All went well, though it took a few attempts to get the yacht sit sit properly in the new castor fitted yacht cradle. The yacht was not in the boat yard slings quite square, so when her keel weight was in the cradle she kept twisting slightly. Using brute strength of four men and a bit of rope we got it squared up.

The journey was about 35 miles and took about an hour. We went slowly to avoid the rock bouncing about too much on the giant truck; which was 60ft long and had a 65 tonne crane! We got her to her new farmyard home and got her unloaded from the crane. I used the towball on my car to position the cradle in the barn (Ardtalla's new home for the next year).

Just before the move


I have been away from the boat and site for a while.

I have been studying hard, and went on vacation to Barcelona. I of course checked out Barcelona Marina to check on the yachts there!

I'm getting the boat moved so it is a bit closer to me, and therefore have more time to work on her. This will save me two hours of travel and heaps of petrol money! It's taken me weeks to find a friendly farmer with a spare barn, and a lorry with a Hi-AB crane that won't charge stupid amounts of money. I have also been designing a new yacht cradle that I can fit castors to so I can get in in and out of the barn as needs be.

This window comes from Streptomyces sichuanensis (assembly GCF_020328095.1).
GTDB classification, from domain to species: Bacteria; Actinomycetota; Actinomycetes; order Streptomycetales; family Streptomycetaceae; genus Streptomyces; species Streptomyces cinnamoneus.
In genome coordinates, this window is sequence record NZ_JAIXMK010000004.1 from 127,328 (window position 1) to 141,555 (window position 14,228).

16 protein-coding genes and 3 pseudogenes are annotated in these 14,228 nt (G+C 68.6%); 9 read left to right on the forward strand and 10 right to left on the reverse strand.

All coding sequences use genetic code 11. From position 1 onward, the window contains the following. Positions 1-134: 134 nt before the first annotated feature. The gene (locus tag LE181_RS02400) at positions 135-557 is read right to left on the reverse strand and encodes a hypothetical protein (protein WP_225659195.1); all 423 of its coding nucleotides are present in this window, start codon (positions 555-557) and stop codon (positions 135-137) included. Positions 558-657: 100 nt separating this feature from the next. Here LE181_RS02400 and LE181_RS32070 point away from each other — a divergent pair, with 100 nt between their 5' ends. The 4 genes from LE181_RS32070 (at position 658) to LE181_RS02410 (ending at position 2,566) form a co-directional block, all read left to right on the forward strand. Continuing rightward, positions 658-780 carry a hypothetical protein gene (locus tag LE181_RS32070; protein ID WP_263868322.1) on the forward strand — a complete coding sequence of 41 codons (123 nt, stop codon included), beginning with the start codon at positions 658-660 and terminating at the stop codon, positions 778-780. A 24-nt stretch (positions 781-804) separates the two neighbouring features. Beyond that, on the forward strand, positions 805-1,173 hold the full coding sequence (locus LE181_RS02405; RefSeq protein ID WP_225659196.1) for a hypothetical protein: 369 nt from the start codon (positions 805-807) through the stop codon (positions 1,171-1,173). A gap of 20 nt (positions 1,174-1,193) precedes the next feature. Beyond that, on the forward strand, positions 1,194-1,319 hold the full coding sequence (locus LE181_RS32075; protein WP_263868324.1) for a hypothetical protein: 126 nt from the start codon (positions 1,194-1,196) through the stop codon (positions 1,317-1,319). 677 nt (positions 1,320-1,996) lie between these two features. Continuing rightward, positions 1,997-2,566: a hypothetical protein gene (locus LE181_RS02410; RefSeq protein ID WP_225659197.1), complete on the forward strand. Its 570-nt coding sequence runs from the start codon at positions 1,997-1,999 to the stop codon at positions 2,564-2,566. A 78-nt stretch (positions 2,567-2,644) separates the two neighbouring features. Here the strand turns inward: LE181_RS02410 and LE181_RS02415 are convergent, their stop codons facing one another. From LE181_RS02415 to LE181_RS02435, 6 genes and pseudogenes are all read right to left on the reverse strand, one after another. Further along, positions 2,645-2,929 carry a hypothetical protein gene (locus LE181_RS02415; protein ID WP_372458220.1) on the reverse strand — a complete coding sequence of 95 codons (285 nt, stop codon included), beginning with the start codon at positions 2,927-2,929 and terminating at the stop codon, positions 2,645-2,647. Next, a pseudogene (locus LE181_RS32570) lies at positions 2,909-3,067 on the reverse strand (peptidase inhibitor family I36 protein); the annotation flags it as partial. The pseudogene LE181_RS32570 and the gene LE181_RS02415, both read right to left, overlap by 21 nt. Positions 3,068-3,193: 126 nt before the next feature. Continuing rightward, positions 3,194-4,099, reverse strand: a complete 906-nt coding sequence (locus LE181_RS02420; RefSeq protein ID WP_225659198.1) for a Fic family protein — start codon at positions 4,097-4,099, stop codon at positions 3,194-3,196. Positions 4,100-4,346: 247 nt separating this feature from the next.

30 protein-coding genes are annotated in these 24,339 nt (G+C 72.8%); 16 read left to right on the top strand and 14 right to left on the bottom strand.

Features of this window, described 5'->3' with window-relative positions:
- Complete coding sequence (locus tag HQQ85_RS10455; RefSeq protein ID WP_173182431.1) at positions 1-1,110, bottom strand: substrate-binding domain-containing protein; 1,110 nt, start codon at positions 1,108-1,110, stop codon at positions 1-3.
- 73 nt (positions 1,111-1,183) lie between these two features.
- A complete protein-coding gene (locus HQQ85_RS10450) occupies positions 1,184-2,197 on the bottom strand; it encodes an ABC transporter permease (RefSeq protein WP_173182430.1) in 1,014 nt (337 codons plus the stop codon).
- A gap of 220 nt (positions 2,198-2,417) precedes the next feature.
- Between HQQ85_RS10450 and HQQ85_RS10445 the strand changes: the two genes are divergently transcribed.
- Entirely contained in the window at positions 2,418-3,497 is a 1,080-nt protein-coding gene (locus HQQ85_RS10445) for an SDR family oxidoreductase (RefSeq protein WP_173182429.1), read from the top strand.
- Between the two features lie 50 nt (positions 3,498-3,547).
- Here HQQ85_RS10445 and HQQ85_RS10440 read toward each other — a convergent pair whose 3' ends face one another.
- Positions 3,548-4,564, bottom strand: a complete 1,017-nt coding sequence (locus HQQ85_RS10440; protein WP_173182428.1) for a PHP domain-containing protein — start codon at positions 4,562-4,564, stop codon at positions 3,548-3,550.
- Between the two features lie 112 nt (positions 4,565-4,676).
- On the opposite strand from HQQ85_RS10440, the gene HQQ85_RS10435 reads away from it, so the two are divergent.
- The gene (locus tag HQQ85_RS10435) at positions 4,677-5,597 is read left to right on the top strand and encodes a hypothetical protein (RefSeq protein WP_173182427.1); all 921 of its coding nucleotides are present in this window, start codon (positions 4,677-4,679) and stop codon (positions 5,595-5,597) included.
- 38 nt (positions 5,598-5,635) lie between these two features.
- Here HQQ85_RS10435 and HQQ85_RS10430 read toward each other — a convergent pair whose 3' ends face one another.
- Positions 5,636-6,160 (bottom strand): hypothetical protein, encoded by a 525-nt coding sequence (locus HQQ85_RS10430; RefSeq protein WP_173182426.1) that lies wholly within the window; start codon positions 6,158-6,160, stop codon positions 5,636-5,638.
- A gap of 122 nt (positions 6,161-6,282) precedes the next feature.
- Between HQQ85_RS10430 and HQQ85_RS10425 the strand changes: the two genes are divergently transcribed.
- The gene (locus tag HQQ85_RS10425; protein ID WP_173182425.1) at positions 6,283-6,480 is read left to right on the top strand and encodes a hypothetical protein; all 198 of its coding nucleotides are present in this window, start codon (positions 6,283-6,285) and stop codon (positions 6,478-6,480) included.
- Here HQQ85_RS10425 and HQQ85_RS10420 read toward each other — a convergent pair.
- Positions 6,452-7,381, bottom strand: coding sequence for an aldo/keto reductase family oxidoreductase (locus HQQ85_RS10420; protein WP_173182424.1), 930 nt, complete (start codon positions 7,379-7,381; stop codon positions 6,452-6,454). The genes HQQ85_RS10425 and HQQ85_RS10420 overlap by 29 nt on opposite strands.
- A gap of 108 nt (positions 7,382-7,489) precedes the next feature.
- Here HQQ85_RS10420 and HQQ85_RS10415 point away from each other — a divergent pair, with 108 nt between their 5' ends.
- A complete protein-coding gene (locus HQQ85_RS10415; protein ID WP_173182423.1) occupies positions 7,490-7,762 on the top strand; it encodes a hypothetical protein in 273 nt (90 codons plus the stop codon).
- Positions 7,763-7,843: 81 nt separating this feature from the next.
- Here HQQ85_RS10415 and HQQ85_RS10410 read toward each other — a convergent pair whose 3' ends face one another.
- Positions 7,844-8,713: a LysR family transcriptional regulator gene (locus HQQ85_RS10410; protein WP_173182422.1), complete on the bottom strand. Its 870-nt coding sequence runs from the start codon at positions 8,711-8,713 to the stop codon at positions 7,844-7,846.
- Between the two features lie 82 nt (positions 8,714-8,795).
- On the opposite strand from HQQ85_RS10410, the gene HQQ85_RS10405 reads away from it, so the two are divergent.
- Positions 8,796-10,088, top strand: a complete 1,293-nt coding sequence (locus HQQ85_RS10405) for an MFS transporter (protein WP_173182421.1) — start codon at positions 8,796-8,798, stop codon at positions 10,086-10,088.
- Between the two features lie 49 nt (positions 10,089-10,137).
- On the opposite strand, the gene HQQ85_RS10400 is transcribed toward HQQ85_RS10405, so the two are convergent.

Design Stages (Sketch-up)

New Book

Currently reading this book 'This Old Boat Second Edition) by Don Casey. I'm finding that it has lots of information and ideas that I would have never came up with. It is helping planning the project and what to expect and budget for.

As Bought

Photos of my Snapdragon 27 Yacht when i bought her in August 2010.

She looks very different now! All the insides have been gutted out and she is sitting in a barn I am renting.


Welcome To Goodtarp.Com

Welcome to My own little place on the internet.

This site will track my progress on refitting a Snapdragon 27, from the big monotonous jobs, to the little annoying ones. I hope this site will help fellow Snapdragon owners, and give a chance to brainstorm with other boat owners with similar size vessels.

I bought my Snapdragon in August 2010 after searching for 5 months for a suitable DIY project. It is my aim to fit the vessel to make it habitable as a liveaboard and eventually as a long distance blue water cruiser for travel to Australia via the Atlantic and Pacific oceans. I am studying two part time degrees at the moment with Westlawn and MPI. Small Ship/Yacht Design, and Marine Surveying.

Yanmar YSE YSB YSM 8 12 Engine

My Snapdragon 27 Yacht is fitted with a Yanmar YSE12 Engine. This is very similar to the Yanmar YSM, YSE8, YSB8, YSB12 Engine.

I am going to rebuild the engine and will document the process on this website.

The 'E', 'B', 'M' I believe stand for 'Early' 'Between' 'Modern' versions of the engine. The YSE & YSB are very similar, with the YSM having a different design and ancillaries. The main difference I have noticed on the YSE and YSB is the thermostat housing or 'Water jacket', on the top of the engine. There is an identifying plate on top of the flywheel housing.